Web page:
The American Cable Association says that the FCC does not need to mandate new affirmative reporting requirements for broadcasters to be able to get the headend information they need for the post-incentive auction repacking.
The FCC in May proposed axing the last local file obligations for broadcasters and cable operators as it completed the transition to online public files.
The FCC plans to lift the requirement that cable operators post the location of their headends in the FCC's public database or in local files. Cable operators said that could be a security issue, and the FCC agreed.
While the public doesn't need to know where the principal headend is, and publicizing it could be a security threat, the FCC pointed out that TV stations and the FCC still need to know where it is, so sought comment on how it should be collected and made available to both.
The FCC has proposed replacing that filing requirement with new reporting requirements to make sure that information will be made available to the FCC or broadcasters (or cable franchising authorities) when they need it.
But in comments on that proposal, Cohen, Dippell and Everist (CDE), a Washington-based engineering consulting firm to broadcasters, asked just how it was going to be able to get the headend information if it needed it to insure TV service is maintained to the headends.
The American Cable Association confined itself to those comments, pointing out that no broadcasters themselves raised issues with the FCC proposal.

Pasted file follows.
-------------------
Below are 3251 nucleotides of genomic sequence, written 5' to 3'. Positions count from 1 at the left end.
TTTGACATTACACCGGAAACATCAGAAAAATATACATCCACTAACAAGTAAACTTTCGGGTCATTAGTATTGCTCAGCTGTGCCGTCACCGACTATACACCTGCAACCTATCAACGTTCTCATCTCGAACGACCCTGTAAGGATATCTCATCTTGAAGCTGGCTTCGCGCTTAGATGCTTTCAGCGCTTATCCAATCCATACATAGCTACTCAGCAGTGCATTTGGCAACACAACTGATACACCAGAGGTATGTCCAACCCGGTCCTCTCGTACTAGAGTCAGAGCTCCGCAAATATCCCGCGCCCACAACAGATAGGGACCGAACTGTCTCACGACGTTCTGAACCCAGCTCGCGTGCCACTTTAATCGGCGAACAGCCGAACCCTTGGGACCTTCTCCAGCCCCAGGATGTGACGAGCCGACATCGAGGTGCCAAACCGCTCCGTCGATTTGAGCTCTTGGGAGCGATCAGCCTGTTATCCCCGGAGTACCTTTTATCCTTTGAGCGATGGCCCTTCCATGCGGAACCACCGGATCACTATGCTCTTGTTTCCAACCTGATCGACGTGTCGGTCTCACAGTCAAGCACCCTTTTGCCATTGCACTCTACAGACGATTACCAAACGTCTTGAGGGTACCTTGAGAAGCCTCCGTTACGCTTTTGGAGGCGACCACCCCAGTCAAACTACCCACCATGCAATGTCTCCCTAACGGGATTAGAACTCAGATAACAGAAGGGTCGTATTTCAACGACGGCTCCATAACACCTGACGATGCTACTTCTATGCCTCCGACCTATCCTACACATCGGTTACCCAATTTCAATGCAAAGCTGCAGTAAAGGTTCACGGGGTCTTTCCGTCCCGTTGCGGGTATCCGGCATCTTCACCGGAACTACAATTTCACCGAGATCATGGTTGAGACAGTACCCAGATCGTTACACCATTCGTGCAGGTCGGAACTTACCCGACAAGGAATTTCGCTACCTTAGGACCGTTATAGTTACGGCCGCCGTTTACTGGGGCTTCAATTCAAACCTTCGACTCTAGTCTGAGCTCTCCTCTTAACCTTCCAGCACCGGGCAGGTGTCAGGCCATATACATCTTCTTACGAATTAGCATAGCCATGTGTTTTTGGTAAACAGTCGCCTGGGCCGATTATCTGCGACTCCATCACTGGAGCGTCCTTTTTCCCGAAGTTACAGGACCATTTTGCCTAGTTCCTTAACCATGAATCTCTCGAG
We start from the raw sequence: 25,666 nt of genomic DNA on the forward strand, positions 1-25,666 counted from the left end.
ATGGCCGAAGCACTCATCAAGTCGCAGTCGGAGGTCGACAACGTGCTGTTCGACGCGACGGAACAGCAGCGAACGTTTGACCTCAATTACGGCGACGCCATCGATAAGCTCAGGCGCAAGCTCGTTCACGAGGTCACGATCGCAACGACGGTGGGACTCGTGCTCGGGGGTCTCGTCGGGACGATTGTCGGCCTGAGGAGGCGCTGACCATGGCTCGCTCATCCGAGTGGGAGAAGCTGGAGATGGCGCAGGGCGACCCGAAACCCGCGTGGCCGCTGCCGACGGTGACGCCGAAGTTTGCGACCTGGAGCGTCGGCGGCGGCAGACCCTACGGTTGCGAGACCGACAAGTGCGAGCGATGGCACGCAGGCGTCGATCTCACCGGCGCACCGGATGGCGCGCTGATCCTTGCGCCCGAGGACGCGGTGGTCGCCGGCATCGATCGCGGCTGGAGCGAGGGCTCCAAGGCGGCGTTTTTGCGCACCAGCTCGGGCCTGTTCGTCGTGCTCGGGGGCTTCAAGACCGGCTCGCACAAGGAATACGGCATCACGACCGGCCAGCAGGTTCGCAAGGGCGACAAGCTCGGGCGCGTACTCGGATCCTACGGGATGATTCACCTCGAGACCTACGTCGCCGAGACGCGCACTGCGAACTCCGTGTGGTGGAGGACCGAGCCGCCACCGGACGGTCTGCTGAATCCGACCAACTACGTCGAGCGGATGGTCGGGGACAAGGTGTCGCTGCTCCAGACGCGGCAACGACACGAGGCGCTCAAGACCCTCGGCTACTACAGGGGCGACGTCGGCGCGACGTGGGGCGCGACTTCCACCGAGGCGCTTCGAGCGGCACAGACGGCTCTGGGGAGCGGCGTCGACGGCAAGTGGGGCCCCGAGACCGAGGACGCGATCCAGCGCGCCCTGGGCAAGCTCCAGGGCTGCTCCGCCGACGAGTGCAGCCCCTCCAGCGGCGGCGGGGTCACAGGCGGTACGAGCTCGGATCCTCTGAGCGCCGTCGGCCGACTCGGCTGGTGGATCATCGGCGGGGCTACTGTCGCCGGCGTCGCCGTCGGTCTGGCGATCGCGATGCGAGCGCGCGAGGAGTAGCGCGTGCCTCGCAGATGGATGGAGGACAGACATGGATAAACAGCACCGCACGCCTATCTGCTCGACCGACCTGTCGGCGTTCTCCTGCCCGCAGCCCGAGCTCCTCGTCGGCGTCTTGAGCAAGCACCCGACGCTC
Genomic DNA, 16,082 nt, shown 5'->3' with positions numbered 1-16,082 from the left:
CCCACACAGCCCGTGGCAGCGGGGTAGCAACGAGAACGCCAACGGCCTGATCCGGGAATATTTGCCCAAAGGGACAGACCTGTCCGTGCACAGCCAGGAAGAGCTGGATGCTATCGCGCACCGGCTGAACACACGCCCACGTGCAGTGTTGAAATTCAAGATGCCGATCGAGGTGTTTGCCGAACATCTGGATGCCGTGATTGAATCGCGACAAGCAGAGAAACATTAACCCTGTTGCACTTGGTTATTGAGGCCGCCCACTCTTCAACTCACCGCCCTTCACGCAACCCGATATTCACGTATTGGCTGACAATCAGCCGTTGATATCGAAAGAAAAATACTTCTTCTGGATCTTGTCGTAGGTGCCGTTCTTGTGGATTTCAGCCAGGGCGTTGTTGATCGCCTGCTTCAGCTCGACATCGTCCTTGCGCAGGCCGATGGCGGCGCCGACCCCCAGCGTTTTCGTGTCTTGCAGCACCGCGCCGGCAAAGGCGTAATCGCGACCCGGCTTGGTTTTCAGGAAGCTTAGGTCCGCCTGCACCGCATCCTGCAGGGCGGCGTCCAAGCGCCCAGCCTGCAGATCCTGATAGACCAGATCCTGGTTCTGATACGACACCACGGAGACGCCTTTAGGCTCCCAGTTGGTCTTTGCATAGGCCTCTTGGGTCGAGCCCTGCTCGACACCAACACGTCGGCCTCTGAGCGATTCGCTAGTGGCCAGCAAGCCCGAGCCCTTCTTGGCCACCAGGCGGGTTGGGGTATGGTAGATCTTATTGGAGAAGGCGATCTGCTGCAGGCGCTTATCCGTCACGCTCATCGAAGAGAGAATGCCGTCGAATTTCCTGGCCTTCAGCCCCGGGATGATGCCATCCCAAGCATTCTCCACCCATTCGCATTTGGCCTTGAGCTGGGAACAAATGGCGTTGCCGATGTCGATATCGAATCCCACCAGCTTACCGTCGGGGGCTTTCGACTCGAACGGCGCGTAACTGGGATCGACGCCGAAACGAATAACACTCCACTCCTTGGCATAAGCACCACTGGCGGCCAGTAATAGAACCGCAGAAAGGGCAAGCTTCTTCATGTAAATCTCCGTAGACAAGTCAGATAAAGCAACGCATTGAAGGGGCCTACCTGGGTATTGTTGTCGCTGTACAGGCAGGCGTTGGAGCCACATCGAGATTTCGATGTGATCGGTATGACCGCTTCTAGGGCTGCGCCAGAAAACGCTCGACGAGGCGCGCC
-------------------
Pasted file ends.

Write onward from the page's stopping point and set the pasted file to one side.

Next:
ACA actually wants the FCC to give cable operators the option of filing in the public database or locally, rather than have to adhere to new reporting requirements.
"There is no policy justification for imposing new burdens on cable operators, particularly smaller operators, as a result of the Incentive Auction, especially if the costs incurred are non-reimbursable and reasonable alternatives exist for making the information available at no cost and without additional burden to the operator," ACA told the FCC.
As to CDE's concerns, ACA says not to worry, under its proposal, it would be available locally for stations to check out in person.
"Even if repacking, as CDE alleges, leads some stations to need principal headend information for initial studies during the course of filing for new television facilities, that information will remain available to them (or CDE) under ACA’s proposal. The key difference between ACA’s proposal and the NPRM’s proposals is that ACA’s proposal gives each cable operator the option to retain the information in its public inspection file rather than making it available upon request and submitted by certified mail or through similar means..."
Contributing editor John Eggerton has been an editor and/or writer on media regulation, legislation and policy for over four decades, including covering the FCC, FTC, Congress, the major media trade associations, and the federal courts. In addition to Multichannel News and Broadcasting + Cable, his work has appeared in Radio World, TV Technology, TV Fax, This Week in Consumer Electronics, Variety and the Encyclopedia Britannica.
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